I’ve played three full Adventure Mode games so far (twenty minute time limit each), and it looks much as you see it teased in the new RoS trailer. It’s a full open world; all 5 acts and every waypoint is available in every act. You can jump from one to the other, or right from the dungeons to another one on the map, in any act, without returning to town. You can go anywhere you want; you could full clear all 5 acts in the same game, or just do your favorite few levels in each Act, and there are no quests or cut scenes or dialogues at all. (You can talk to NPCs and such, but Artisans and hiring Followers are disabled in the Adventure Mode (for Blizzcon demo I guess?), so they only talk when clicked on.)
The obvious thing to do when you start up in Adventure Mode is to hit the zones with Bounties active. Those appear with an ! icon on each Act’s waypoint map for random bosses, or a Diablo’s skull icon (like you see on the map in boss battles now) if the boss is a quest type boss. (That seems to be a new change since the footage in the Blizzcon RoS demo movie, which only shows the ! icon for all Bounties.)
Added Friday night: Just to clarify some things in this, since they shared more details about this game mode in Friday’s panel and it clears up some stuff I couldn’t tell just from playing it. (Full transcript here.) I also replied to a bunch of questions in the comments to this post:
- The current difficulty modes, Normal/NM/Hell/Inferno are not in Adventure Mode. It’s flat difficulty, scaled to your character’s level. (Multi game scales to game creator?)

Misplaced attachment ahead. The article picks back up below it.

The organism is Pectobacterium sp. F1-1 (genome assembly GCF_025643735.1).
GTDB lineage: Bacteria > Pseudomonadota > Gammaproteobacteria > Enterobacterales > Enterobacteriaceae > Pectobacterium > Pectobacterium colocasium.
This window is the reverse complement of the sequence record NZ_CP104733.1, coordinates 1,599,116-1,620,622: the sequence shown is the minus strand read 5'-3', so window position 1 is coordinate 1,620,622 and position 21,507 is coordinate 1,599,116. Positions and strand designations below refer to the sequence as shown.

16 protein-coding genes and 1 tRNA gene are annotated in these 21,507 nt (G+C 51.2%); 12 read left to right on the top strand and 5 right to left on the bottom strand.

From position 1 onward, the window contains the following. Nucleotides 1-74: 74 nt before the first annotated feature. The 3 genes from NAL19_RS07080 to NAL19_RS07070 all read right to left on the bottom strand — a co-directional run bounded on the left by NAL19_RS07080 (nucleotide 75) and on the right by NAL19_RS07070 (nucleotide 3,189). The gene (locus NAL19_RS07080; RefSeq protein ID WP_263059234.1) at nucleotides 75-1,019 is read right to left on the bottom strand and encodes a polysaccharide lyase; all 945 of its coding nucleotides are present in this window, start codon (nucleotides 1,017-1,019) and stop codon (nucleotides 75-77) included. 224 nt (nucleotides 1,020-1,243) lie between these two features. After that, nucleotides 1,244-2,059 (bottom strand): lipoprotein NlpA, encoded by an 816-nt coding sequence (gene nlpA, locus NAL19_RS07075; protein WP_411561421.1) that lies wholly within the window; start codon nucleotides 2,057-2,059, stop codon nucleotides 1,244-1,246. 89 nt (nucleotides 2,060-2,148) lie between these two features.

- You can start Adventure Mode any time with a character (maybe not from lvl 1, but certainly by 10 or 20) and do not need to grind through all of Normal, much less up to Inferno, to play it. You can level up entirely there instead of Campaign Mode, if you wish.
- There are 25 random bounties per game, 5 per act. The panel mentioned “Complete an Event” and “Clear a Dungeon” as bounty types, but I saw none of those in the demo. All were kill monster or kill boss type.
- Bounties will sometimes drop Rift Keystones, which are used to open Nephalem Rifts. I never saw any drop (not enabled in demo?) but the demo chars have 10 of them in inventory, so there was a Rift open in each game (yellow portal in town, it was the same in all 5 acts in each game.)
- I did 2 Nephalem Rifts and it was very fun with the randomized levels and monsters. The Rift dungeon levels are medium-sized, packed with random Elites, and they go 1-10 levels, though both games I got at least 4 (didn’t go deeper because time, plus I got enough kills to release the Rift Guardian on lvl 4 both times.) Full article on Nephalem Rifts coming later today.
Click through for much more on Adventure Mode and related topics…
Bounties are Purple bosses, from random half-trash dudes with big names, all the way up to Act Bosses. The goal of a bounty is to find that boss and kill him or her (or it), which earns you their normal drop, plus a substantial exp and gold award. I was pulling 20k gold and 50k exp per Bounty in Normal at level 32, and Bounties are *very* farmable. I did 6 of them in one 20 minute game, once I sort of knew what I was doing, and that was with a Crusader in the junky pre-made equipment.